BWW Review: BIG RIVER at Hale Centre Theatre, The Great American Musical Shines in Gilbert
BIG RIVER deserves such a larger presence in our nation's Broadway Warhorse catalog. It's a meeting house of American art. Based on one of the first Great American Novels, Mark Twain's "Adventures of Huckleberry Finn" (the first UK best-seller written in an American vernacular), BIG RIVER is full of music styles that, while rooted all over the globe, were culled and mastered in America. Songwriter/lyricist Roger Miller, moves from blues to bluegrass, from vaudeville novelty to Southern gospel. And he ties them together with another homegrown art form, the Broadway musical comedy. Hale Centre Theatre's production, running through May 11th in Gilbert, AZ, is more confirmation that BIG RIVER is one of the Great American Musicals.
Director Tim Dietlein has assembled a twenty-one person cast deep with the talent needed for the particularly large number of featured roles. He's staged them effectively and when combined with the vocal arrangements of Music Director, Elizabeth Spenser, and the eye-pleasing, well-crafted choreography of Cambrian James, it makes for a gratifying evening of theatre.
Supporting cast highlights include performances by Tim Paul Fiscus and Matthew R. Harris as the King and the Duke. While both funny and spot-on in their depiction of these con-men, Mr. Harris' full-out demonstration of the scathing despair of a "tar and feathering" was impressive. Kudos to him and Mr. Dietlein for pushing hard on this scene. Savannah Alfred and Anna-lise Koyabe are moving in their roles as Alice and Alice's daughter respectively. Their singing is compelling and their acting is passionate. Tom Sawyer, wonderfully played by Allan Dewitt, is an audience favorite providing much needed comic relief towards the show's conclusion. Gary Caswell as Pap Finn excels in his furious, insolent, and inebriated scenes, but his sudden attempt at silly likability in his lone solo number, "Guv'ment" undercuts the other fine aspects of his performance. The song is capable of humor without going that route.
Robert Collins (as Jim) earns our favor quickly with the rousing "Muddy Water". He skillfully navigates Jim's many and different modes: comic buffoonery, true fear, bold defiance, and loving friendship. Nicholas Gunnel (as Huck) is an endearing performer. He's charming, smile-inducing, and connects with the audience in his narration. Yet, his Huck felt somewhat more optimistic and cheerful than the character Mr. Twain described in his book as "idle, lawless, vulgar, and bad". While he's entertaining on all fronts, it felt sometimes like we had two Tom Sawyers in the show. Tom and Huck, while best friends full of mutual admiration, are nevertheless foils and their differences are key to defining both characters.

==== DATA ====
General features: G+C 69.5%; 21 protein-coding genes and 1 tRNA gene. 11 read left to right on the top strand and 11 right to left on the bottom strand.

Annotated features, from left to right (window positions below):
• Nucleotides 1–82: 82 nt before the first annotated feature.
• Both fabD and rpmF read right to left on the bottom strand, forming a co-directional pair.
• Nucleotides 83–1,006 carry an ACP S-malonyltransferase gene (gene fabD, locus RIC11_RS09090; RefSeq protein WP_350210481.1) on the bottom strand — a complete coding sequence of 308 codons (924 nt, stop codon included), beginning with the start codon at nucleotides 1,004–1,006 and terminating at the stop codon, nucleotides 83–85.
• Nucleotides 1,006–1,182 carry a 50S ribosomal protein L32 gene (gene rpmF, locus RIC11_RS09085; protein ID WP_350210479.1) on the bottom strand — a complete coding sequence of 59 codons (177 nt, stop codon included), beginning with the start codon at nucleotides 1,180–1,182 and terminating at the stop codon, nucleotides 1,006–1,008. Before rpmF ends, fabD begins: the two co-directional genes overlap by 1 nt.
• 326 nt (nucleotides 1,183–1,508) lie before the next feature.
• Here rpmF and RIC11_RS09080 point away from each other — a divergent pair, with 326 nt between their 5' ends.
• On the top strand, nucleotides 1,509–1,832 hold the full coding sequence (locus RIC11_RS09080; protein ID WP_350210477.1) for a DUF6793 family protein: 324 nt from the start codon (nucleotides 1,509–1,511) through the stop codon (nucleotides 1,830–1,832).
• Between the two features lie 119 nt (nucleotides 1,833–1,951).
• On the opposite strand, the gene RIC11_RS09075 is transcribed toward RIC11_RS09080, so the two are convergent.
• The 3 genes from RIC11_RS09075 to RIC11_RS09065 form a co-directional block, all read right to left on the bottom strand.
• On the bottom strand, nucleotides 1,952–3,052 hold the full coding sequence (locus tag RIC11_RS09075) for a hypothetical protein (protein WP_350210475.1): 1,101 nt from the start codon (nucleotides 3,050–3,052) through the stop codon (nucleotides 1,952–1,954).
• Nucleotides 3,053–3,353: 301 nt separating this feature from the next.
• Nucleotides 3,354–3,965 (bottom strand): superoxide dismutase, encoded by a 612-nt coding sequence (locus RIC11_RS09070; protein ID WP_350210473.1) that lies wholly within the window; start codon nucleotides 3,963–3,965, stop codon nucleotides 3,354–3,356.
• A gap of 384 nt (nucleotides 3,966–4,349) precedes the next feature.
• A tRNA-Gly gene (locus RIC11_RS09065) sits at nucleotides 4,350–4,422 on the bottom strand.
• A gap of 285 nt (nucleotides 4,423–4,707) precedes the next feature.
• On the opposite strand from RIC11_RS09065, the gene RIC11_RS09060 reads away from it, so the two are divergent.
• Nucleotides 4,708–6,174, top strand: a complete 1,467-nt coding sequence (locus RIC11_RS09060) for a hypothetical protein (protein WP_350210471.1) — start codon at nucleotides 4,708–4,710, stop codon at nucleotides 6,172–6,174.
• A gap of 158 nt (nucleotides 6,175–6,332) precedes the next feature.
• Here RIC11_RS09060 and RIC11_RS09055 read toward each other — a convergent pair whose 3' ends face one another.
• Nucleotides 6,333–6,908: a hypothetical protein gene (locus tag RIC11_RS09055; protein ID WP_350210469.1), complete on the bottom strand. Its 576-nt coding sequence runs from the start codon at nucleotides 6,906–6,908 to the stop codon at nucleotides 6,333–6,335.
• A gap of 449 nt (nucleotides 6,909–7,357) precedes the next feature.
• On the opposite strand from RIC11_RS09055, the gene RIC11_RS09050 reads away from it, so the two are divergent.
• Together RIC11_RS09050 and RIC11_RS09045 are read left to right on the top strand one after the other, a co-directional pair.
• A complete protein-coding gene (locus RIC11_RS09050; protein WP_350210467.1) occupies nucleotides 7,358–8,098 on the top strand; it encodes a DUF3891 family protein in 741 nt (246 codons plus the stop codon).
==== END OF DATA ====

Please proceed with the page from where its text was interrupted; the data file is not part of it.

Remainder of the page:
Hale Centre Theatre has a long-standing policy of using prerecorded tracks in place of a live band. Displacing the cost of live musicians for a twenty-five performance run allows them to raise budget and quality (very successfully) in all other areas of production. Not to mention the real estate they save in their intimate, theatre-in-the-round space. But with the music so incredibly important to the artistic value of BIG RIVER, the use of tracks is one of the few disappointments. There are only a handful of shows that noticeably suffer from prerecorded accompaniment. BIG RIVER is among them.
Huck's journey is as relevant as ever. He lives and was raised in a Southern antebellum society that has taught him that helping Jim is immoral. He believes stealing Jim out of slavery will assure his damnation, but he does it anyway. He questions societal doctrine and sets the Great American example of self-determined morality. BIG RIVER, especially Hale's current production, makes Mr. Twain's story accessible and compact without diminishing its message.
BIG RIVER plays at Hale Centre Theatre through May 11th. Tickets are available at www.haletheatrearizona.com